It is unlikely that you will be able to get restful sleep, particularly if you are within the first few hours of the trip. But sitting or lying down and resting can help. Listening to soothing music is often very calming.

Don't Attempt to Self Medicate

There are many myths involving self-medication when you are having a bad trip. But generally, taking more drugs will make you feel worse, not better.

Adding any psychoactive substance, including alcohol, to a bad trip will tend to increase your feelings of anxiety and being out of control (followed by the comedown while you are still feeling wide awake under the influence of the hallucinogen).

When to Seek Immediate Treatment

  • You're physically ill
  • You think the drug may have been contaminated
  • You feel out of control and need help with your mental state

If you need to call 911 or go to the nearest emergency room, try to do it with an understanding companion who is not intoxicated. And let the professionals decide what the best treatment is for your current state.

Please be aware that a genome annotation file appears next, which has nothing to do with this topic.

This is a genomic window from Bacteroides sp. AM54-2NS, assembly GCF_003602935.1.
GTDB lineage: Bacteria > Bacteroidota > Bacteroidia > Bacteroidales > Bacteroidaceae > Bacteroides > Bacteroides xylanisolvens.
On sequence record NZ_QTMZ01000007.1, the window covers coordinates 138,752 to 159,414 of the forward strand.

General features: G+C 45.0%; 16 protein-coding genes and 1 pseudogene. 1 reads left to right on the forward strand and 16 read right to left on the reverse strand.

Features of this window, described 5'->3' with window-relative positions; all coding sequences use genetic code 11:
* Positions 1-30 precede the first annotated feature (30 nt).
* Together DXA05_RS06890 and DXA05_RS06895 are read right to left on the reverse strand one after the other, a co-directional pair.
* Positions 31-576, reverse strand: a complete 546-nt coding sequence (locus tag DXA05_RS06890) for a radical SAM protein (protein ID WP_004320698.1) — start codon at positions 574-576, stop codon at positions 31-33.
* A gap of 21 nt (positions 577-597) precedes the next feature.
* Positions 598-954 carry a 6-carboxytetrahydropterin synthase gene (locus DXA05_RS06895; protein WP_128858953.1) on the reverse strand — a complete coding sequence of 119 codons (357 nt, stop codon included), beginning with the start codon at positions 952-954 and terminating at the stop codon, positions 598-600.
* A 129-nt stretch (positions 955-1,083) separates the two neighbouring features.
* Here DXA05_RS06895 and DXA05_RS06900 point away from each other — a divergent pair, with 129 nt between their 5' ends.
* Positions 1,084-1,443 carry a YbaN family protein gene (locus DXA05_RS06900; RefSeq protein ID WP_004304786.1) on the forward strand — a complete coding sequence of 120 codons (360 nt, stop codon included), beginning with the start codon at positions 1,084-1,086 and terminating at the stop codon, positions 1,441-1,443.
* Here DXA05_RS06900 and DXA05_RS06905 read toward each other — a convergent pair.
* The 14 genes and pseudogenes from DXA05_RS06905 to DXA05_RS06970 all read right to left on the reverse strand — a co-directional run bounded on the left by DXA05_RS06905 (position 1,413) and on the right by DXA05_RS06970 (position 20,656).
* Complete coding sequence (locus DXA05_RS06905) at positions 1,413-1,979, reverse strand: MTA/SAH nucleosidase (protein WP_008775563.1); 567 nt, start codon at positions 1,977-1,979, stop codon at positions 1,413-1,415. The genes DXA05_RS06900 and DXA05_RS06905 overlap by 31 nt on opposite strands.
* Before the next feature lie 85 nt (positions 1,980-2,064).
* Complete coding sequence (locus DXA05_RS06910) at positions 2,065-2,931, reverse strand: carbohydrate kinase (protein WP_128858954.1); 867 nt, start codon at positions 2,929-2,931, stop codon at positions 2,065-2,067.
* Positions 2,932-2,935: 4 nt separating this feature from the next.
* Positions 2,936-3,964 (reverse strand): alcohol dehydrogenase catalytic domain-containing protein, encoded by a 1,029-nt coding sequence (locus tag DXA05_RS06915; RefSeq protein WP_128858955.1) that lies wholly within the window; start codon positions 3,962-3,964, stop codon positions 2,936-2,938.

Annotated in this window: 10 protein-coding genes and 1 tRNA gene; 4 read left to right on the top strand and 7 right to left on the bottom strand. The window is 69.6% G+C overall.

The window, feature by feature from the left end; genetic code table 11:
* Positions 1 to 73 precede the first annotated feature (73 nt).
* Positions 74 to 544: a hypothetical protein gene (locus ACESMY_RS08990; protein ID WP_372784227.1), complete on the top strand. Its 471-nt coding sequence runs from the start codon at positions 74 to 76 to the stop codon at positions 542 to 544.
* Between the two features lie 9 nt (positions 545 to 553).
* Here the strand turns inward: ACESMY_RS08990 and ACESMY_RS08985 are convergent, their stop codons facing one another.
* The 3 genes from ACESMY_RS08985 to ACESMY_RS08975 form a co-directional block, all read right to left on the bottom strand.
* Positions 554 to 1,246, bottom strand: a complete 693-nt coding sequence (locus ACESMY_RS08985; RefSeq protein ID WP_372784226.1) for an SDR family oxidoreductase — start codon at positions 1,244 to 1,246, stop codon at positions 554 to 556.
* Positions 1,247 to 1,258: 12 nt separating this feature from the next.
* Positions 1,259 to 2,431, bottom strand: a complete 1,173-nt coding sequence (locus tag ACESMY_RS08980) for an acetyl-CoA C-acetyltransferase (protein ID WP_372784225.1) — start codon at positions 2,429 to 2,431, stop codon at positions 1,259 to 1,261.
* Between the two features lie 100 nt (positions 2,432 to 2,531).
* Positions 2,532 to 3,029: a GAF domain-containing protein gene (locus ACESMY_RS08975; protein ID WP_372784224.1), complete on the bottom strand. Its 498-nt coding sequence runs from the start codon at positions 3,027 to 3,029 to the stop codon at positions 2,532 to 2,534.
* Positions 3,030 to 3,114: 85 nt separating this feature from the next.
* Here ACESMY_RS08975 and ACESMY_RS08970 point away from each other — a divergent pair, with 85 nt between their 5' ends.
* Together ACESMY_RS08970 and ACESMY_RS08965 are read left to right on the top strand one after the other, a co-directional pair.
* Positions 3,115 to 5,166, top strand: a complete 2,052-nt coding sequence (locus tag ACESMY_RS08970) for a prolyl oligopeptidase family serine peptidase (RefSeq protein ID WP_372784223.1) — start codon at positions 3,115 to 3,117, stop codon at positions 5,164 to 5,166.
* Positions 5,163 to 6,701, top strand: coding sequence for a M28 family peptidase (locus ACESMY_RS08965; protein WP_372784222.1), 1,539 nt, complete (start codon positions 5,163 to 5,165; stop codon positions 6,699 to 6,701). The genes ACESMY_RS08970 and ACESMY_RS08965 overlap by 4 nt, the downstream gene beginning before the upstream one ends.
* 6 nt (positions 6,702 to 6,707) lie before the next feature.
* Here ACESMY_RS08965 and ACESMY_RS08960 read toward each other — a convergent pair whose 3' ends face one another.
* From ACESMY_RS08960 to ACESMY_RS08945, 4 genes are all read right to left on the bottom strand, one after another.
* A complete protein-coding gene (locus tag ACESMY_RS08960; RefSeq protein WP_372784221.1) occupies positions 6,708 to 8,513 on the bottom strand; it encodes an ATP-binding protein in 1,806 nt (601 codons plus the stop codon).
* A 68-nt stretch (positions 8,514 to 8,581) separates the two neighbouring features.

Be sure to tell the paramedic what you think you have taken and bring a sample if possible. Do not handle drugs such as LSD with your bare hands as they can be absorbed through the skin and intensify the experience.

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Article Sources
Verywell Mind uses only high-quality sources, including peer-reviewed studies, to support the facts within our articles. Read our editorial process to learn more about how we fact-check and keep our content accurate, reliable, and trustworthy.
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  2. Johnson M, Richards W, Griffiths R. Human hallucinogen research: guidelines for safety. J Psychopharmacol (Oxford). 2008;22(6):603-620. doi:10.1177/0269881108093587

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Additional Reading
  • Araújo A, Carvalho F, Bastos M, Guedes de Pinho P, Carvalho M. The hallucinogenic world of tryptamines: An updated review. Archives of Toxicology. 2015;89(8):1151-1173. doi:10.1007/s00204-015-1513-x

  • Fadiman J. The Psychedelic Explorer's Guide: Safe, Therapeutic, and Sacred Journeys. Rochester, Vermont: Park Street Press. 2011.

  • Hayes C, editor. Tripping: An Anthology of True-Life Psychedelic Adventures. New York: Penguin; 2000.